Any resident of Indiana who is contemplating filing a petition for bankruptcy should be aware of the effect of exemptions from the claims of creditors that are provided under state law. The Indiana legislature has identified certain kinds of assets that cannot be claimed by creditors. While these exemptions apply to all creditor-debtor relationships, they are most effective in an individual bankruptcy proceeding.
An asset that is listed as being exempt from the claims of creditors means that the debtor can retain possession of the asset after the bankruptcy proceeding has been completed. For example, the debtor may owe money on a loan used to purchase an automobile. If the loan payments are current and if the debtor's equity in the car is less than the limit on such an exemption, the debtor can continue to make payments on the debt and retain possession of the automobile after the court issues its order of discharge.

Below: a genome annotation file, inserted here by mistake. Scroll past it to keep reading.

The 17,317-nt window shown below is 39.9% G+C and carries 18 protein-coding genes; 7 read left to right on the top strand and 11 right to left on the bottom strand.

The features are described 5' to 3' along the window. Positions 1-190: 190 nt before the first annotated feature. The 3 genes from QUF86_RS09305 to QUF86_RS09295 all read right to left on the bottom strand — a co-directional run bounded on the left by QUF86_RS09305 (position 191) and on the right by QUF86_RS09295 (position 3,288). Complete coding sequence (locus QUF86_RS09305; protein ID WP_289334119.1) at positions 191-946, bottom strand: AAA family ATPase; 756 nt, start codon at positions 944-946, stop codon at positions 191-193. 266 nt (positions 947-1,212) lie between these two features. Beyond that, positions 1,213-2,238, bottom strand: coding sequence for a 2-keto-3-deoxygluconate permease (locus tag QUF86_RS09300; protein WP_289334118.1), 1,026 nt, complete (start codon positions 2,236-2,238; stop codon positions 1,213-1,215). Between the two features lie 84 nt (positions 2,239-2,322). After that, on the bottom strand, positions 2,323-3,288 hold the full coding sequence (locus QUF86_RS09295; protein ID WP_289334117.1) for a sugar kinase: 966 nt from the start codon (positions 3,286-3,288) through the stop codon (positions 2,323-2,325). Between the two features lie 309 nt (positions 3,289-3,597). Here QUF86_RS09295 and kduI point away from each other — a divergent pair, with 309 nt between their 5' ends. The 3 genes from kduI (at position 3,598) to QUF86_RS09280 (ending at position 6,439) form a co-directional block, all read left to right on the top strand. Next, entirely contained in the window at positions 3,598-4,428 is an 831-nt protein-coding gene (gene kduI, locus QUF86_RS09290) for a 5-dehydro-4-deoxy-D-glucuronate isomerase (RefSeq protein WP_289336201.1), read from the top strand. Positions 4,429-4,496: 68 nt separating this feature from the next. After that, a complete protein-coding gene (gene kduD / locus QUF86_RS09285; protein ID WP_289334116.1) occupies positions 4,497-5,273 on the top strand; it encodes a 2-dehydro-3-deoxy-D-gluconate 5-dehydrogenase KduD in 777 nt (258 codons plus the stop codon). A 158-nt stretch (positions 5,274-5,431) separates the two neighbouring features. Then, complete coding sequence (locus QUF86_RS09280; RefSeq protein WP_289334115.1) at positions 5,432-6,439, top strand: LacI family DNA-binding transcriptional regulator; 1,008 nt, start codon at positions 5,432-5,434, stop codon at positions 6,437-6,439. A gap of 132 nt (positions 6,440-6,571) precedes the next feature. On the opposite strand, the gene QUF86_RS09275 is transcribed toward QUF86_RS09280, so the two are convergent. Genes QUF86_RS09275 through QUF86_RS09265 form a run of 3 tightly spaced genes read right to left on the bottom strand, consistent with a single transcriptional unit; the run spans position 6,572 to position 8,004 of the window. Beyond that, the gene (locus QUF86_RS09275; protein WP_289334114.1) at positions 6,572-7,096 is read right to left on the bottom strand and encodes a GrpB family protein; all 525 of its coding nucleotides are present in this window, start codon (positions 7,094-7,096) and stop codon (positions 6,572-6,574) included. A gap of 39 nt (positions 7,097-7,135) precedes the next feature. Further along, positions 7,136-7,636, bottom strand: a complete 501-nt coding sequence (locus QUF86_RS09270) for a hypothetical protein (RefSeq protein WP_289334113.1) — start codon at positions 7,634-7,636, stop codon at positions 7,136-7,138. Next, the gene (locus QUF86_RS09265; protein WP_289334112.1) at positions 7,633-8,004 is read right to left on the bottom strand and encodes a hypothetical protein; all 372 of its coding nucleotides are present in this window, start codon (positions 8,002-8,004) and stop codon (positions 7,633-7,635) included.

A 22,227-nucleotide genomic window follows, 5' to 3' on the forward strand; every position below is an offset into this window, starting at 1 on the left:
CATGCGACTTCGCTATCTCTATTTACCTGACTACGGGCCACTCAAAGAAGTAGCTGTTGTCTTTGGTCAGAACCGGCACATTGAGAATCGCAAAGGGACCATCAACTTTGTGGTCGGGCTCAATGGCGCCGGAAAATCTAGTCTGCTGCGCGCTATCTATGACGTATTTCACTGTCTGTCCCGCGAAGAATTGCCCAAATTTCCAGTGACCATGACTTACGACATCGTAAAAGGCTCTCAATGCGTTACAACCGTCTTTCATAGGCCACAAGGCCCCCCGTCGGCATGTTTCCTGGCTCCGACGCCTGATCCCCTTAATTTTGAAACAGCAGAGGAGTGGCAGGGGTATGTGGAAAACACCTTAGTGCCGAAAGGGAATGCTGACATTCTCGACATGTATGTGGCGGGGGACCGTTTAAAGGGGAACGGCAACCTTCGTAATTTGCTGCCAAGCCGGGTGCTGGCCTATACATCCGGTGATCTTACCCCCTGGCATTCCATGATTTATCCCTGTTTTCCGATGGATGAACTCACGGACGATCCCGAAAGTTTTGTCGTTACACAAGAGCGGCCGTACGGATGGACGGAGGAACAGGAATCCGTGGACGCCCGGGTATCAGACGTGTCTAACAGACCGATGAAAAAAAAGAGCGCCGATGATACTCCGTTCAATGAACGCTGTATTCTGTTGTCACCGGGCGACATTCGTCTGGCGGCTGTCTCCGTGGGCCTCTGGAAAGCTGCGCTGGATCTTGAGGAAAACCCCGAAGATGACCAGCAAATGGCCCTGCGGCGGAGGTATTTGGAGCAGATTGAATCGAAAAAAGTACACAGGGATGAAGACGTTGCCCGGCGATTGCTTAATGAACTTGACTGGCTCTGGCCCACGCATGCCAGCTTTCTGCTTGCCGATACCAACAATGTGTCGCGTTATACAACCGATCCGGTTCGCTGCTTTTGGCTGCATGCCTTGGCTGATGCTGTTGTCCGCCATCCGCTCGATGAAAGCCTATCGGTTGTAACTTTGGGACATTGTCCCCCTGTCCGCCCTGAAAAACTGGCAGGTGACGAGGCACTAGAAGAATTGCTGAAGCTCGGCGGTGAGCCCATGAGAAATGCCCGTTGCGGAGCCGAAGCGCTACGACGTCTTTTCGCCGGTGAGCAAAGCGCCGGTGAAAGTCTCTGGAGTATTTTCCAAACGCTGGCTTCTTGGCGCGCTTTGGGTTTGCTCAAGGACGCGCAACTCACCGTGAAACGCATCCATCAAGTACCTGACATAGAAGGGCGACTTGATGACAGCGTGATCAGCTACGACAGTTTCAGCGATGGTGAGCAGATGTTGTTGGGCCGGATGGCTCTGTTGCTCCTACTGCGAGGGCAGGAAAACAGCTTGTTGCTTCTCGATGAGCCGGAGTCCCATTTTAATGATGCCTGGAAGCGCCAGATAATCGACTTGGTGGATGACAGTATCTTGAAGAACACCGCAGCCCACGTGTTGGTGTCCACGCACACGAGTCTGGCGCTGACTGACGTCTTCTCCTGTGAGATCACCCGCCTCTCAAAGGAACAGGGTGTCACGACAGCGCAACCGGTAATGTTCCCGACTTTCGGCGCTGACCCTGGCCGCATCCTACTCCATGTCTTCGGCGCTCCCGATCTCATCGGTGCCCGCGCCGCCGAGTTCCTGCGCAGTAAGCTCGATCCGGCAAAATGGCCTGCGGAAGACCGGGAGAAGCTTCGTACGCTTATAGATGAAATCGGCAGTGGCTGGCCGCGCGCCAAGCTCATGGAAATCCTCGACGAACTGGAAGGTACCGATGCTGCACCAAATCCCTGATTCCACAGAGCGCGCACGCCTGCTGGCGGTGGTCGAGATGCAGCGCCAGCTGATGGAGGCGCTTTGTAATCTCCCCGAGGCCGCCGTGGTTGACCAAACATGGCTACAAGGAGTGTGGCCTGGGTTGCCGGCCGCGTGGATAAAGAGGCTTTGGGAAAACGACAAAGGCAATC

The most helpful exemptions begin with the family residence. If the debtor lives in the property, up to $17,600 in equity is exempt from the claim of mortgagee. If both husband and wife file a bankruptcy petition, the amount of the exemption may double. Under the so-called "wild card" exemption, the debtor may declare up to $4,000 of any real estate or tangible property exempt from the claims of creditors. Certain types of insurance policies are also exempt. The exact nature of the exemption depends upon the nature of the policy. Pensions owed to firefighters, police officers, public employees, sheriffs and state teachers are likewise exempt. Public benefits, such as workers' compensation benefits, unemployment compensation and crime victims' compensation, are exempt. A minimum of 75% of earned but unpaid wages are exempt. Federal bankruptcy law also provides certain exemptions to Indiana debtors, including Social Security benefits.